Attack on Camp Holloway

Coordinates: 13°58′23″N 108°01′52″E / 13.973°N 108.031°E / 13.973; 108.031
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Attack on Camp Holloway
Part of Vietnam War

Camp Holloway was attacked by the Viet Cong on 7 February 1965, which led to the further escalation of the Vietnam War.
Date6–7 February 1965
Result Viet Cong victory
United States launched Operation Flaming Dart in retaliation.
Provisional Revolutionary Government of the Republic of South Vietnam Viet Cong
 North Vietnam
 United States of America
 South Vietnam
Commanders and leaders
Provisional Revolutionary Government of the Republic of South Vietnam Nguyễn Thành Tâm
Provisional Revolutionary Government of the Republic of South Vietnam Ngô Trọng Đãi
United States John C. Hughes
Units involved

409th Sapper Battalion[1]

  • 30th Company

Gia Lai Province Command [vi]

  • 90th Sapper Company[2]
    • one squad
  • one Local Force company

United States 52nd Aviation Battalion

South Vietnam ARVN Ranger

  • one battalion

South Vietnam ARVN Regional Force

  • five companies
300 400
Casualties and losses
Probably 1[3] 7 killed
104 wounded
10 aircraft destroyed
15 aircraft damaged

The attack on Camp Holloway occurred during the early hours of February 7, 1965, in the early stages of the Vietnam War. Camp Holloway was a helicopter facility constructed by the United States Army near Pleiku in 1962. It was built to support the operations of Free World Military Forces in the Central Highlands of South Vietnam.

In August 1964, the United States Navy reported they were attacked by torpedo boats of the North Vietnamese Vietnam People's Navy in what became known as the Tonkin Gulf Incident. In response to the perceived aggression of Communist forces in Southeast Asia, the United States Congress passed the Tonkin Gulf Resolution which enabled U.S. President Lyndon B. Johnson to deploy conventional military forces in the region to prevent further attacks by the North Vietnamese. Immediately after the Tonkin Gulf Resolution was passed, Johnson ordered the bombing of North Vietnamese Navy bases in retaliation for the reported attacks on U.S. Navy warships between 2 and 4 August 1964. However, the Viet Cong (VC) forces in South Vietnam were not deterred by the threat of U.S. retaliation.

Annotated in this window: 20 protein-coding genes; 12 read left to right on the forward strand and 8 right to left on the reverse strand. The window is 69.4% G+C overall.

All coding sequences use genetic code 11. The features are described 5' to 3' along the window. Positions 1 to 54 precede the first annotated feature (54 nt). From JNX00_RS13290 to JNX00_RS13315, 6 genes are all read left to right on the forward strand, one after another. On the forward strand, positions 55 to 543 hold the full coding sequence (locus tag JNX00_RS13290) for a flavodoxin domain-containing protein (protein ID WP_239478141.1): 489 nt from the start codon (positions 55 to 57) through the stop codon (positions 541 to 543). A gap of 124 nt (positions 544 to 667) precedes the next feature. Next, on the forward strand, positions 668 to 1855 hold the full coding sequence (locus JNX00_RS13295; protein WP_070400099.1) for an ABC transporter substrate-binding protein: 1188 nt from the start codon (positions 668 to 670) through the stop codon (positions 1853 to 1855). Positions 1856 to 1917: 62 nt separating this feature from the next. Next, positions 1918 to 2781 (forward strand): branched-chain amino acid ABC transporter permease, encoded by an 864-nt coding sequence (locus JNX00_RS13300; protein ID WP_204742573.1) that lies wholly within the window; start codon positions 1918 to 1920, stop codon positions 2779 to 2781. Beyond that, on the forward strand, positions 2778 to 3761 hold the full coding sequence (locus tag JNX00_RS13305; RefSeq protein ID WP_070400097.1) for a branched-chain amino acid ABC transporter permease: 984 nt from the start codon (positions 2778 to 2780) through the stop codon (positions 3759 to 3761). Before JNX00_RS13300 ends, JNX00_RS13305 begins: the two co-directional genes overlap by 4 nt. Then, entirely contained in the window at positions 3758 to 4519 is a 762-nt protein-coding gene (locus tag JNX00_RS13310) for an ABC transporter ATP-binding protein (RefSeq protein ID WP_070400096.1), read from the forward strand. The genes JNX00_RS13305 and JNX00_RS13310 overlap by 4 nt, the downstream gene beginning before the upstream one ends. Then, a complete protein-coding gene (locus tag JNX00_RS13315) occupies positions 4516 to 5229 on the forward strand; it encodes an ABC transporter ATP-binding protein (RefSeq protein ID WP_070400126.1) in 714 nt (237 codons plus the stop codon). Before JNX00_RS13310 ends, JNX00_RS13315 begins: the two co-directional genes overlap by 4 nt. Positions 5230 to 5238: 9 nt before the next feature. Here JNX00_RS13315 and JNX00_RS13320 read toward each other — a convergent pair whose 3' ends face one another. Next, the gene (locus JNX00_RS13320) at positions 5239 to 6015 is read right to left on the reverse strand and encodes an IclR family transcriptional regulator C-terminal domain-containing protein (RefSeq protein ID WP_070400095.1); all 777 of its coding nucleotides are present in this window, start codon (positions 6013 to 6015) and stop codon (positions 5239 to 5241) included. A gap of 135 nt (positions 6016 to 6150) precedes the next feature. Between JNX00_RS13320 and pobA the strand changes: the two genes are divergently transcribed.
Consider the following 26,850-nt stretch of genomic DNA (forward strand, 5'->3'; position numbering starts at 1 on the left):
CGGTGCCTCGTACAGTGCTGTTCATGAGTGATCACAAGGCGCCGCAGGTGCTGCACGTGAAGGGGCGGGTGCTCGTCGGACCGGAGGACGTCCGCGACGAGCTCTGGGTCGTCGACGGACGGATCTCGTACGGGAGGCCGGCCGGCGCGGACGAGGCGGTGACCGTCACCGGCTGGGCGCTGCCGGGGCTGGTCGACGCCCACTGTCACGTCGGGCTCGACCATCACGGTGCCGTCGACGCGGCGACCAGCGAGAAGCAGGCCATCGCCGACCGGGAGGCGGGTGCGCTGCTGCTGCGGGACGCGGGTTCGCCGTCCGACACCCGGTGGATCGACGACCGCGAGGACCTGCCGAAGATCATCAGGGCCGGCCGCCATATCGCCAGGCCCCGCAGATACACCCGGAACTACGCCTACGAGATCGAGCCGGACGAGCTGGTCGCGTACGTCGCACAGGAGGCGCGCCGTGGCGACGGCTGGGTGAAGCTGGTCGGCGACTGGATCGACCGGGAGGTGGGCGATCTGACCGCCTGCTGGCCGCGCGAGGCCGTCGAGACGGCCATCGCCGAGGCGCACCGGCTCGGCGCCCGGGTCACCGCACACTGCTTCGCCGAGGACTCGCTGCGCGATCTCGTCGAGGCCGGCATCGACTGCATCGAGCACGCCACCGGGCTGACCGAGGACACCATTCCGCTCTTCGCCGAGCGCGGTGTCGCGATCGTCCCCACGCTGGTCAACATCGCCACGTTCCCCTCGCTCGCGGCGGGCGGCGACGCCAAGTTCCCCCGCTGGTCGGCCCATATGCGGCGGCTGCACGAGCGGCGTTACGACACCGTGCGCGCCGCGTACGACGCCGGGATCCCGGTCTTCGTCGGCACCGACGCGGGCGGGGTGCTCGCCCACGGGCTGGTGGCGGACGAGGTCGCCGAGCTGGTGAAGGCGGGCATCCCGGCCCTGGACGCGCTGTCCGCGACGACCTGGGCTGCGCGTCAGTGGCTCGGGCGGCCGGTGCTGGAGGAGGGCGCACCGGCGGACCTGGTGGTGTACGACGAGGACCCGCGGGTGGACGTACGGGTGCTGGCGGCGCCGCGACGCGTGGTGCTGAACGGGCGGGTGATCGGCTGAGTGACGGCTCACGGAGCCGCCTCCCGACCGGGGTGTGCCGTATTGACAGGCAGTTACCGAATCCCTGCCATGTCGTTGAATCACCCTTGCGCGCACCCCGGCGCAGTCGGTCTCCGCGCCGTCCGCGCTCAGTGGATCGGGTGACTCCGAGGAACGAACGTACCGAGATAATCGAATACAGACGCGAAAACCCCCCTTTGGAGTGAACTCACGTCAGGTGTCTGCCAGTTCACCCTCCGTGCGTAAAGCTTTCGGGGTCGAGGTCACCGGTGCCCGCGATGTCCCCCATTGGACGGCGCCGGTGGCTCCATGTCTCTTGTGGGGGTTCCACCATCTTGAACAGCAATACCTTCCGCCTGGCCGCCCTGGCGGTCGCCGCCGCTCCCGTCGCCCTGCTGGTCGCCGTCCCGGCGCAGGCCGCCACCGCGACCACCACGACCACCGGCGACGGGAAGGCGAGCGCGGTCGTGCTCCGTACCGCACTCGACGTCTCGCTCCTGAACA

Throughout 1964, the VC launched several attacks on U.S. military facilities in South Vietnam but Johnson did not start further retaliations against North Vietnam, as he tried to avoid upsetting U.S. public opinion during the 1964 United States Presidential Election. The Soviet Union, on the other hand, were experiencing political changes of their own as Nikita Khrushchev was removed from power. As leader of the Soviet Union, Khrushchev had begun the process of disengagement from Vietnam by reducing economic and military aid to North Vietnam. However, in the aftermath of Khrushchev's downfall, the Soviet government had to redefine their role in Southeast Asia, particularly in Vietnam, to compete with the growing influence of the People's Republic of China.